Lorraine Maikis Hutchinson - BofA Merrill Lynch, Research Division

Great. And then as you look to your new Rack openings for this year, can you talk about the maturity curve of the new stores and how you're planning that from a cash flow perspective over the next couple of years?

Michael G. Koppel

Well, in terms of the maturity curve, overall, the Rack stores tend to mature at roughly a 3-year point, and then they get to a more normal growth. In terms of cash flow, I don't have any granular kind of guidance to give you in terms of the individual store performance, other than the fact that it's -- our overall ability to generate cash, as we said with 2013, is consistent with which the way it's been in prior years. And as a matter fact, in 2013, it's slightly better.

Operator

Our next question is from Paul Trussell from Deutsche Bank.

Paul Trussell - Deutsche Bank AG, Research Division

Just a follow-up, Mike, on your top line commentary. Is the low single-digit comp for the full-line and the Rack and the 20% growth for Direct, is that just your baseline view? Or is there something that you've seen in the business that's kind of leading to that 3.5% to 5.5% comp view, just given that if we adjust for your Anniversary Sale last year, you guys haven't had a comp below 5.8% since you were negative in 2009. And obviously, we saw acceleration in the Rack last year. We saw acceleration in Direct sales last year, and both those segments are becoming bigger pieces of your business. So just -- if you can add any color to that, that'd be helpful.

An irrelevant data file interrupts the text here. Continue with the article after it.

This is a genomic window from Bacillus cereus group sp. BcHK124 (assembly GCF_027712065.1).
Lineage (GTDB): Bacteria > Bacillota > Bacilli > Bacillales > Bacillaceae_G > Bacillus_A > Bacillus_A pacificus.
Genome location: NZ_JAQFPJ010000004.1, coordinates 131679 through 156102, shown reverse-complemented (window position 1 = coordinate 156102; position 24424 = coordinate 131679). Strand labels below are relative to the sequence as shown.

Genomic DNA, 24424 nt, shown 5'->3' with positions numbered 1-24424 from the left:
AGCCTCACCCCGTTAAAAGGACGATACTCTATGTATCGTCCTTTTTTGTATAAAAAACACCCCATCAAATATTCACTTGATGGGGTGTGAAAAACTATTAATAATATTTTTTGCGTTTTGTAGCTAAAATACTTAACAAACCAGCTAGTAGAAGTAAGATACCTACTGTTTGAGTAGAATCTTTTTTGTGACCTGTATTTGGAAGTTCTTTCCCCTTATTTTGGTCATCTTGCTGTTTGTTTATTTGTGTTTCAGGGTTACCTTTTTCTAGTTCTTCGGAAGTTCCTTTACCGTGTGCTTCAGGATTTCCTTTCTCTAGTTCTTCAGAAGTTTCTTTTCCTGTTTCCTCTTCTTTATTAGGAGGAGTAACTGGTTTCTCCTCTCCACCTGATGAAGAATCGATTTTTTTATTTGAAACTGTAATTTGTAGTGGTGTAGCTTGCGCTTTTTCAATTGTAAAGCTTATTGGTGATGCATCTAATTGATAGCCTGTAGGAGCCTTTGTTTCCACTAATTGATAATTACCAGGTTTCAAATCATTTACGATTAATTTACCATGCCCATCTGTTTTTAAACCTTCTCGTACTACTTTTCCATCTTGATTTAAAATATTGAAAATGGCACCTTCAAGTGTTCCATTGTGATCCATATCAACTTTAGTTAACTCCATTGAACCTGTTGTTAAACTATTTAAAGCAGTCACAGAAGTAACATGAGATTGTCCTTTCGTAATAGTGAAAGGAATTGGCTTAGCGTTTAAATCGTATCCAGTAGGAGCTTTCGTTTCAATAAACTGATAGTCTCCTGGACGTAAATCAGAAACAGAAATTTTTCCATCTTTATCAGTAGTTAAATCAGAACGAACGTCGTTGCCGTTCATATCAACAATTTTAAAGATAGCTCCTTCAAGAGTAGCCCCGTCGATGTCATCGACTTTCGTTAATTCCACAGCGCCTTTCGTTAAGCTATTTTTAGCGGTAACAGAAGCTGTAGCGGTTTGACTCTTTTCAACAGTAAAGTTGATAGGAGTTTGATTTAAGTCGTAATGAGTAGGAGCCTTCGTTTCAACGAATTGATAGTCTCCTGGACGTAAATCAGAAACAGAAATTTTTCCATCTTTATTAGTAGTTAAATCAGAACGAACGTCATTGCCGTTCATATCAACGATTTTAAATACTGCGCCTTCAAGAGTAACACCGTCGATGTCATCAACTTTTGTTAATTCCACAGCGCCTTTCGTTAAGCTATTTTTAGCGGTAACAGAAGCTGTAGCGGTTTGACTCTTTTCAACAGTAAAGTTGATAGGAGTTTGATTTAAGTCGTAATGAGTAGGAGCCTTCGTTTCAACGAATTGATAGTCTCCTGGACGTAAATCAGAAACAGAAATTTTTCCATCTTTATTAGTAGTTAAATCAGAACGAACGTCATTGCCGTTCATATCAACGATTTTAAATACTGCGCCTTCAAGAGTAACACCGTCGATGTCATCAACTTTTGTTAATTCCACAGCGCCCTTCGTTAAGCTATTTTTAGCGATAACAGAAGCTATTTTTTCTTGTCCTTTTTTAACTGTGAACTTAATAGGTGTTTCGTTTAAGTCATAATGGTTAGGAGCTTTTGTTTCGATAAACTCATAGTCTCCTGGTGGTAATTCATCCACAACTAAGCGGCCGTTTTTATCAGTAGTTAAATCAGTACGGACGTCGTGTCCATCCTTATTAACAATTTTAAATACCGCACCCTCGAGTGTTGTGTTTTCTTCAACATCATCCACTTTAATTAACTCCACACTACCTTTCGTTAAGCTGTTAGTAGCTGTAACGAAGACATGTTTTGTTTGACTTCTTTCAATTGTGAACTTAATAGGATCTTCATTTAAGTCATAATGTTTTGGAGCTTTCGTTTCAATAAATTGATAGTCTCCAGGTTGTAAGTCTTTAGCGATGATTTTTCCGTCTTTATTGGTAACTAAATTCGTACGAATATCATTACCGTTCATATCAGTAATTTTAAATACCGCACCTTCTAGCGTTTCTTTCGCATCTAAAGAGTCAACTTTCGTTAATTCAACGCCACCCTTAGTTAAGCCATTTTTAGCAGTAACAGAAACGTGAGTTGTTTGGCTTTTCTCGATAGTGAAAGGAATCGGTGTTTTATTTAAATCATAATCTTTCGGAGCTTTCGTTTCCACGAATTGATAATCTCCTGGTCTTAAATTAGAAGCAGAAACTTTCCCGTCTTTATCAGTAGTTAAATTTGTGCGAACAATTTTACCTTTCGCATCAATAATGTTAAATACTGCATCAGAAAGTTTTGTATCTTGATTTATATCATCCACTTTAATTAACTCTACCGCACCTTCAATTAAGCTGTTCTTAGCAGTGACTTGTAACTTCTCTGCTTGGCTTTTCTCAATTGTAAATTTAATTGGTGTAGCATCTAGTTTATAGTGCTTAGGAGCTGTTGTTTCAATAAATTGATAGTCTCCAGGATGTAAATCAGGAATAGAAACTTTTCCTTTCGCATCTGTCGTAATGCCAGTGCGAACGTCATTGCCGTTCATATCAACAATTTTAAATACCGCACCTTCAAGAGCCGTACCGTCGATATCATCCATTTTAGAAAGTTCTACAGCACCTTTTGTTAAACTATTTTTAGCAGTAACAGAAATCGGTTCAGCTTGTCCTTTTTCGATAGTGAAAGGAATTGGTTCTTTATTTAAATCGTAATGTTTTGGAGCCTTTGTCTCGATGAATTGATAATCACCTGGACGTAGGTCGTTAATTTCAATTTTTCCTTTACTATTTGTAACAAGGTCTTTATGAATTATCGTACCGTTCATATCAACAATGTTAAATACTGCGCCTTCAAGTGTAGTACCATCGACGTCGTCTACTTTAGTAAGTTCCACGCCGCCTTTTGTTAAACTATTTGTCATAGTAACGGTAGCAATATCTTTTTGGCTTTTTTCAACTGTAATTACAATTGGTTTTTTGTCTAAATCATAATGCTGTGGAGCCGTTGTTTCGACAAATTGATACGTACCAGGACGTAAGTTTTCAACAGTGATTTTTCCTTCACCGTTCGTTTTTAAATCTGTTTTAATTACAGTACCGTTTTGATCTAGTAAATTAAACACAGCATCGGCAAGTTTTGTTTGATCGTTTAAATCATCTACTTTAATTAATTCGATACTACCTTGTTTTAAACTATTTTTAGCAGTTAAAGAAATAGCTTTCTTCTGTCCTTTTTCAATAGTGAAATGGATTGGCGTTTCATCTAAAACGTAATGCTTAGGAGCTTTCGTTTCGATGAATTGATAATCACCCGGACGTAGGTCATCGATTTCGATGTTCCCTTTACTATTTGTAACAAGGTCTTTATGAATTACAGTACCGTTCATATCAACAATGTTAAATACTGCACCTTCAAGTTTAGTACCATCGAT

Michael G. Koppel

Yes. I'll repeat what I said earlier, and that is it's reflective of our internal operating plans. We like to plan our business in a way that helps us gain as much leverage when we do have upside, and to instill discipline within the organization around inventory and expense. And that's consistent with how we've done it. And if we do beat those plans, that our intent is to be able to drive additional earnings from that plan.

Paul Trussell - Deutsche Bank AG, Research Division

So there's no change in your thoughts around the macro environment or your core consumer?

Michael G. Koppel

There's nothing at this point that would suggest any change in our customers' behavior.

Operator

Our next question is from Matthew Boss from JPMorgan.

Matthew R. Boss - JP Morgan Chase & Co, Research Division